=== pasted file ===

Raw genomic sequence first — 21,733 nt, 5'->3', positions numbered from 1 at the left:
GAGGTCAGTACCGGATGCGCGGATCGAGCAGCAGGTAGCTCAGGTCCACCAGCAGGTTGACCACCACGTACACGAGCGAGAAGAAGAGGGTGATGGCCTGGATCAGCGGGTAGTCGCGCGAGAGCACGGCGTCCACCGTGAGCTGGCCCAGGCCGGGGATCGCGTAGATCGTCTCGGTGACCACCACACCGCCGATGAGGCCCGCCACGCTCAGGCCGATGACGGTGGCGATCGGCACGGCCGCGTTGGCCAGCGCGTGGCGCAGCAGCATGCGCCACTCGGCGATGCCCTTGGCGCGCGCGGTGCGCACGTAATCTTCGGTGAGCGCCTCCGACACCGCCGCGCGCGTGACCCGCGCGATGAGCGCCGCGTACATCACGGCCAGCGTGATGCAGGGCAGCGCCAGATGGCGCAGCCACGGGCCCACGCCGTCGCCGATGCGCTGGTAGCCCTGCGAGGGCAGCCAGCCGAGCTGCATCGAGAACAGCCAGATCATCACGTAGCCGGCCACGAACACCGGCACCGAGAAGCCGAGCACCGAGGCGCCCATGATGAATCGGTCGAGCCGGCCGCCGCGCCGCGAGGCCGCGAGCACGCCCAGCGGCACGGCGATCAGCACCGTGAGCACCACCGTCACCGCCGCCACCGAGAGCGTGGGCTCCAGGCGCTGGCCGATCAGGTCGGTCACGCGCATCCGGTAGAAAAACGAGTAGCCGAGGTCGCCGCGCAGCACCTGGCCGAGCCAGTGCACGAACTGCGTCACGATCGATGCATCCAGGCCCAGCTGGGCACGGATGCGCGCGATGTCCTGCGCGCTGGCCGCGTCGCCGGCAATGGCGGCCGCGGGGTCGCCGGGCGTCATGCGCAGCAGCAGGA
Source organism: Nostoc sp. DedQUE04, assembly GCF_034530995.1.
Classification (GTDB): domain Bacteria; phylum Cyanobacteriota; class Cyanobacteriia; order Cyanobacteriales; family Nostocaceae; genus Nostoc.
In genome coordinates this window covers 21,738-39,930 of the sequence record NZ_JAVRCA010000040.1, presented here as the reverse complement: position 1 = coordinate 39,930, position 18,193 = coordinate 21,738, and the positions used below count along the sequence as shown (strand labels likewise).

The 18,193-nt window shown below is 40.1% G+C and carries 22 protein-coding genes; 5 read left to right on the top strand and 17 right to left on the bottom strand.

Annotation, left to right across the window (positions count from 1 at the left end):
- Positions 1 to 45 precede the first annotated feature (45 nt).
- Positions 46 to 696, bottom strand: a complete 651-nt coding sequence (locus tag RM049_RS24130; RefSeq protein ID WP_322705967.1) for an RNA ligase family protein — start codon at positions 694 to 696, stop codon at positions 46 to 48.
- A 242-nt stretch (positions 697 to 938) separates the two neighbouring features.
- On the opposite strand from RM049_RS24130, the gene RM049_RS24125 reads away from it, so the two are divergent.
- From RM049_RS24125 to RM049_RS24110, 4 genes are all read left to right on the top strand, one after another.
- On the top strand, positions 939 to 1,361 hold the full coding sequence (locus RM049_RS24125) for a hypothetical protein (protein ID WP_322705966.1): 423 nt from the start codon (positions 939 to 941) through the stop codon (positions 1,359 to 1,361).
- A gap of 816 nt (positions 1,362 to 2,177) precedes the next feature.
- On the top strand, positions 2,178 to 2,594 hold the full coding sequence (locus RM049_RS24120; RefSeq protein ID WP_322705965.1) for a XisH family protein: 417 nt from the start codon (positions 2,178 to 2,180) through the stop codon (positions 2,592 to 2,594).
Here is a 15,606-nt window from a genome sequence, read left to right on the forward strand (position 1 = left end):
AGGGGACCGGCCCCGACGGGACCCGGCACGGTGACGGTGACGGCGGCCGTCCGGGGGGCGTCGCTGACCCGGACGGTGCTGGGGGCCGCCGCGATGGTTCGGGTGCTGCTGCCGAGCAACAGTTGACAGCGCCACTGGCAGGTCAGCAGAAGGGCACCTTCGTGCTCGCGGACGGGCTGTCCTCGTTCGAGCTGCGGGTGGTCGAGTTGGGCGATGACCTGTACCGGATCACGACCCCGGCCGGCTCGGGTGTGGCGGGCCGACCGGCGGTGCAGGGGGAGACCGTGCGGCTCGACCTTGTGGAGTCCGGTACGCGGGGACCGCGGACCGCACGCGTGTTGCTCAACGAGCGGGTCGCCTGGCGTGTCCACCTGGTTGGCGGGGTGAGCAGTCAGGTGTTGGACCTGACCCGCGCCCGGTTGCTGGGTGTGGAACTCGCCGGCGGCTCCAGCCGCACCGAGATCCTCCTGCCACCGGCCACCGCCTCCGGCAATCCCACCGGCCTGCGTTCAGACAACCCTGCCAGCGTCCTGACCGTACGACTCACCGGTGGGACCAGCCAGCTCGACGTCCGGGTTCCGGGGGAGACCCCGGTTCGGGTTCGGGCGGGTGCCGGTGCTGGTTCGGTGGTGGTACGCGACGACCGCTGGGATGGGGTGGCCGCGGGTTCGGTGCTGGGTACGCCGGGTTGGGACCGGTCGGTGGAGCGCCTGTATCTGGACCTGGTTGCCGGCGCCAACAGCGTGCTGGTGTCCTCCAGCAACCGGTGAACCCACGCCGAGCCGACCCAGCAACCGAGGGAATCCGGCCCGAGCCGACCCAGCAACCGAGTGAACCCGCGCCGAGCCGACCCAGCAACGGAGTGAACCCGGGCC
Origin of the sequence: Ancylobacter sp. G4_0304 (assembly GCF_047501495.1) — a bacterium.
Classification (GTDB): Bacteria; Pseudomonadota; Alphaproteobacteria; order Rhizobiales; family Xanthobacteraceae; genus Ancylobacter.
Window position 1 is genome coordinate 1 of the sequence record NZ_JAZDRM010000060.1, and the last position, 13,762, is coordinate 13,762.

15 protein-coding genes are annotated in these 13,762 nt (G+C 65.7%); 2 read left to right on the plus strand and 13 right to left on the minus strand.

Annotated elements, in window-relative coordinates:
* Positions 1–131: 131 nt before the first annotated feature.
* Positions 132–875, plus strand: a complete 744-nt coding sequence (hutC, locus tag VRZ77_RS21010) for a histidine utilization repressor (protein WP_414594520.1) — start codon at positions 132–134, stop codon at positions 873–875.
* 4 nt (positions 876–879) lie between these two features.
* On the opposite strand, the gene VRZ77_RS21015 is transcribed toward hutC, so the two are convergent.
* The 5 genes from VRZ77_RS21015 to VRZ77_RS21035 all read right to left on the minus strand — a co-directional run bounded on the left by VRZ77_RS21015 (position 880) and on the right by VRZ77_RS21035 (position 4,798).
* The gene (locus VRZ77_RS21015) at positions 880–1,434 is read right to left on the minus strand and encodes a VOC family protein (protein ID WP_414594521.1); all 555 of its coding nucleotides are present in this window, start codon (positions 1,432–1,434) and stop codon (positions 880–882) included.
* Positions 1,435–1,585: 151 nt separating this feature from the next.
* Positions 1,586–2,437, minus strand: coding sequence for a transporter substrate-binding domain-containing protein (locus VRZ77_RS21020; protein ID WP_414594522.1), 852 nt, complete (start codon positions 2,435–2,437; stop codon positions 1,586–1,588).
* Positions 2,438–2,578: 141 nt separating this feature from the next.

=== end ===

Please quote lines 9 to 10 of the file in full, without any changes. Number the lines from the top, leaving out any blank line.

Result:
- Positions 46 to 696, bottom strand: a complete 651-nt coding sequence (locus tag RM049_RS24130; RefSeq protein ID WP_322705967.1) for an RNA ligase family protein — start codon at positions 694 to 696, stop codon at positions 46 to 48.
- A 242-nt stretch (positions 697 to 938) separates the two neighbouring features.